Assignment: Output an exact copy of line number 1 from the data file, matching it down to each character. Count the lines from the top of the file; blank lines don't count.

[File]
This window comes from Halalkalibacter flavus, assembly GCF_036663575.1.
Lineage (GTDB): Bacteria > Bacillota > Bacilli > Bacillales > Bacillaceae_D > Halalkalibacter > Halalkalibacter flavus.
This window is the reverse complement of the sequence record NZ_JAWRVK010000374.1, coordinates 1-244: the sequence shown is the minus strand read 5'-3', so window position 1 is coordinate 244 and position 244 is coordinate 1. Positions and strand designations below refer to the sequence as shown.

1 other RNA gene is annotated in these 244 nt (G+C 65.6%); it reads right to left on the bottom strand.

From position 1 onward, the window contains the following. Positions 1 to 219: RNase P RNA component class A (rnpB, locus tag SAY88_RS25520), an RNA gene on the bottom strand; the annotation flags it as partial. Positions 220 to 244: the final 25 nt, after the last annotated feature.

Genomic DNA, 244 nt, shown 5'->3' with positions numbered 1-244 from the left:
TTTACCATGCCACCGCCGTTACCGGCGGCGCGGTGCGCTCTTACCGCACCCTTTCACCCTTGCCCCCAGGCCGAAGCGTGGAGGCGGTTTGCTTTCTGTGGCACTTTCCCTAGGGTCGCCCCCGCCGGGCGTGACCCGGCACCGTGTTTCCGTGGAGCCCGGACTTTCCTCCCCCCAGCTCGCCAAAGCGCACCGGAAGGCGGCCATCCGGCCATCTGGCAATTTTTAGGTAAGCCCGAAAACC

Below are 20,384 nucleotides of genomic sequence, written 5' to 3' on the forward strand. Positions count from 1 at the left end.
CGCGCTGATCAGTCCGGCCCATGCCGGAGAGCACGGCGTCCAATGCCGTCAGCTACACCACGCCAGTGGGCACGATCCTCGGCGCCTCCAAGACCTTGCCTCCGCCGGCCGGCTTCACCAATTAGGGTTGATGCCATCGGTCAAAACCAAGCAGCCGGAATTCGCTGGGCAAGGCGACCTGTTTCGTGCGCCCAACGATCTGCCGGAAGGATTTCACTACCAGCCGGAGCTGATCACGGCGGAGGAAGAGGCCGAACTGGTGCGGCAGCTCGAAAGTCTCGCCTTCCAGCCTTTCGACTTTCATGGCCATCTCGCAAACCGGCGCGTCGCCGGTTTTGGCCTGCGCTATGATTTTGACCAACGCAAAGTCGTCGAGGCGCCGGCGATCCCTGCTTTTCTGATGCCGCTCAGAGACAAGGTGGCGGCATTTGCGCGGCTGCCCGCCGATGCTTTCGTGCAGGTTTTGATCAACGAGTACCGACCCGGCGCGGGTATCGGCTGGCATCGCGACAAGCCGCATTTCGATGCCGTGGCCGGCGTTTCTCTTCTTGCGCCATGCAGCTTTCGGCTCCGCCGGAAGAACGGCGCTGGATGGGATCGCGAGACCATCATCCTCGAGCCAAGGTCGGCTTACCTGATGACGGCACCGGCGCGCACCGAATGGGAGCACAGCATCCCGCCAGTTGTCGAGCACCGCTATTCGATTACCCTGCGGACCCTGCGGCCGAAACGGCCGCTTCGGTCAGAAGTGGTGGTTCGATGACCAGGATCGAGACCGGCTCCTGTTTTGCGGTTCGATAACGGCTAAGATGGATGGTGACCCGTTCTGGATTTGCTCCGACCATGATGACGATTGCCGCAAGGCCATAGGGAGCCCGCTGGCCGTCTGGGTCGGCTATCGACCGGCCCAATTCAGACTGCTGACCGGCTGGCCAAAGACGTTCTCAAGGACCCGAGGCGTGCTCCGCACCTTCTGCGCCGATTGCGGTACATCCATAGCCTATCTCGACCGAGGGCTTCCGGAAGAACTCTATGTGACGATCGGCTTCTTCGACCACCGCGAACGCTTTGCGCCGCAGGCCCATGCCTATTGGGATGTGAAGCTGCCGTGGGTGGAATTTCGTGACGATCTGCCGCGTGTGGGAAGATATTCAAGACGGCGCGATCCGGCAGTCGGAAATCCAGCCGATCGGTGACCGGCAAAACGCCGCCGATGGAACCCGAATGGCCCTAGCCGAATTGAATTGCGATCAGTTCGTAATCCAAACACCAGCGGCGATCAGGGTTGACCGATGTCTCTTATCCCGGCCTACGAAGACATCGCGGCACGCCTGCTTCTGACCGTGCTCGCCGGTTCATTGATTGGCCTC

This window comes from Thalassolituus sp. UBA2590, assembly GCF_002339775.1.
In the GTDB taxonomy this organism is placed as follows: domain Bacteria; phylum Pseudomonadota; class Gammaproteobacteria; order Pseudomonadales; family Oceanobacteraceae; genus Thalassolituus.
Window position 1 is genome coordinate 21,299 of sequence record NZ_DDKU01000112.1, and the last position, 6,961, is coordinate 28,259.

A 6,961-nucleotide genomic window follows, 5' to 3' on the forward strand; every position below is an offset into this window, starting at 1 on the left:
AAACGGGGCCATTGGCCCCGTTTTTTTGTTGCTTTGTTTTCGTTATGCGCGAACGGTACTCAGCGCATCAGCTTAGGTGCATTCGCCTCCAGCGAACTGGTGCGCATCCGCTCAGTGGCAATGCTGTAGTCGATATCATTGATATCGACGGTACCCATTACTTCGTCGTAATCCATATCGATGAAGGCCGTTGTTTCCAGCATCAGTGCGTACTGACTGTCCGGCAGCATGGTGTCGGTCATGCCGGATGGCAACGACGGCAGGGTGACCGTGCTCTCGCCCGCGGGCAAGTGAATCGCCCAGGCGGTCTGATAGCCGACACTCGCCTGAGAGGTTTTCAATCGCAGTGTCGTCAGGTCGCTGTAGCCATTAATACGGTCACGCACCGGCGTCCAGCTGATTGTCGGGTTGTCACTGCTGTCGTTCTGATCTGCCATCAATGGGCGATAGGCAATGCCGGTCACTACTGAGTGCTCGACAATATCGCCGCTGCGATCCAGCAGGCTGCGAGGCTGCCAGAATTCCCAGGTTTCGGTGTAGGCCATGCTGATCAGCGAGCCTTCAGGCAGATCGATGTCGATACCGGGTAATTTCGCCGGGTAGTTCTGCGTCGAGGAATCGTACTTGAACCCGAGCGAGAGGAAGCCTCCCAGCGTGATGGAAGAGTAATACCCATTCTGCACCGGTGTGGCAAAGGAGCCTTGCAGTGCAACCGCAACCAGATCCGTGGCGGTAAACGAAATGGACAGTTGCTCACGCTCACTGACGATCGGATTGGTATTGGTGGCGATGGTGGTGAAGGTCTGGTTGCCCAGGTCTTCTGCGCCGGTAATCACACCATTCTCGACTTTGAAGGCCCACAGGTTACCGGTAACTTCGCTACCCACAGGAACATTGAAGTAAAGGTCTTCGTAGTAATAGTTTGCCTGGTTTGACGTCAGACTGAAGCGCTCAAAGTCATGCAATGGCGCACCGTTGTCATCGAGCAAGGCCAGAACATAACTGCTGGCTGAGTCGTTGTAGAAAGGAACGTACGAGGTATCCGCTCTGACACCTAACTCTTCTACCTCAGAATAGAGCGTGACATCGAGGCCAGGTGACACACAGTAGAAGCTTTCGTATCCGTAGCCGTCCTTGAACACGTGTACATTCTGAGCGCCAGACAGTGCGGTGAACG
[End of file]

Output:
This window comes from Halalkalibacter flavus, assembly GCF_036663575.1.